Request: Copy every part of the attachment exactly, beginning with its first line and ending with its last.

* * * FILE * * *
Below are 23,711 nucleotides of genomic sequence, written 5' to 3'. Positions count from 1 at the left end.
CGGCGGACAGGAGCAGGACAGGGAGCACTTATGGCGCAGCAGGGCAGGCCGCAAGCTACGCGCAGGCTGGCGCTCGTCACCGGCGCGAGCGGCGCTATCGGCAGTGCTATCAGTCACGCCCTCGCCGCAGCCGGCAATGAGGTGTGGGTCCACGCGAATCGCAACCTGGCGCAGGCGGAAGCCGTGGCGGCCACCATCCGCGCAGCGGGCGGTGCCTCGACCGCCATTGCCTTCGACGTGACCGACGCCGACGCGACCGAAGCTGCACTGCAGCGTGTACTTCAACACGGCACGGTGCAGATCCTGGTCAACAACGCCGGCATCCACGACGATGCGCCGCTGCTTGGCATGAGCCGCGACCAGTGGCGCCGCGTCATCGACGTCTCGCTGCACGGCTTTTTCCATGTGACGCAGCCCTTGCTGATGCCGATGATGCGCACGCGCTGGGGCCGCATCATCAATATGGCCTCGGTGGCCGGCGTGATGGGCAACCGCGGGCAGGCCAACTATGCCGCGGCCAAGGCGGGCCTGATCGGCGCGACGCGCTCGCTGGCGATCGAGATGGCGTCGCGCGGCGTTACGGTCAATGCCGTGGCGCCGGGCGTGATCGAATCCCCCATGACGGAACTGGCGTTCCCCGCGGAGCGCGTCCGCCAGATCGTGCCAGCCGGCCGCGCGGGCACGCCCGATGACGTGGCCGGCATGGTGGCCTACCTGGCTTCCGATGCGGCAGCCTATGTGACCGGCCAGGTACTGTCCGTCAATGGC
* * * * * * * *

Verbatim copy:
Below are 23,711 nucleotides of genomic sequence, written 5' to 3'. Positions count from 1 at the left end.
CGGCGGACAGGAGCAGGACAGGGAGCACTTATGGCGCAGCAGGGCAGGCCGCAAGCTACGCGCAGGCTGGCGCTCGTCACCGGCGCGAGCGGCGCTATCGGCAGTGCTATCAGTCACGCCCTCGCCGCAGCCGGCAATGAGGTGTGGGTCCACGCGAATCGCAACCTGGCGCAGGCGGAAGCCGTGGCGGCCACCATCCGCGCAGCGGGCGGTGCCTCGACCGCCATTGCCTTCGACGTGACCGACGCCGACGCGACCGAAGCTGCACTGCAGCGTGTACTTCAACACGGCACGGTGCAGATCCTGGTCAACAACGCCGGCATCCACGACGATGCGCCGCTGCTTGGCATGAGCCGCGACCAGTGGCGCCGCGTCATCGACGTCTCGCTGCACGGCTTTTTCCATGTGACGCAGCCCTTGCTGATGCCGATGATGCGCACGCGCTGGGGCCGCATCATCAATATGGCCTCGGTGGCCGGCGTGATGGGCAACCGCGGGCAGGCCAACTATGCCGCGGCCAAGGCGGGCCTGATCGGCGCGACGCGCTCGCTGGCGATCGAGATGGCGTCGCGCGGCGTTACGGTCAATGCCGTGGCGCCGGGCGTGATCGAATCCCCCATGACGGAACTGGCGTTCCCCGCGGAGCGCGTCCGCCAGATCGTGCCAGCCGGCCGCGCGGGCACGCCCGATGACGTGGCCGGCATGGTGGCCTACCTGGCTTCCGATGCGGCAGCCTATGTGACCGGCCAGGTACTGTCCGTCAATGGC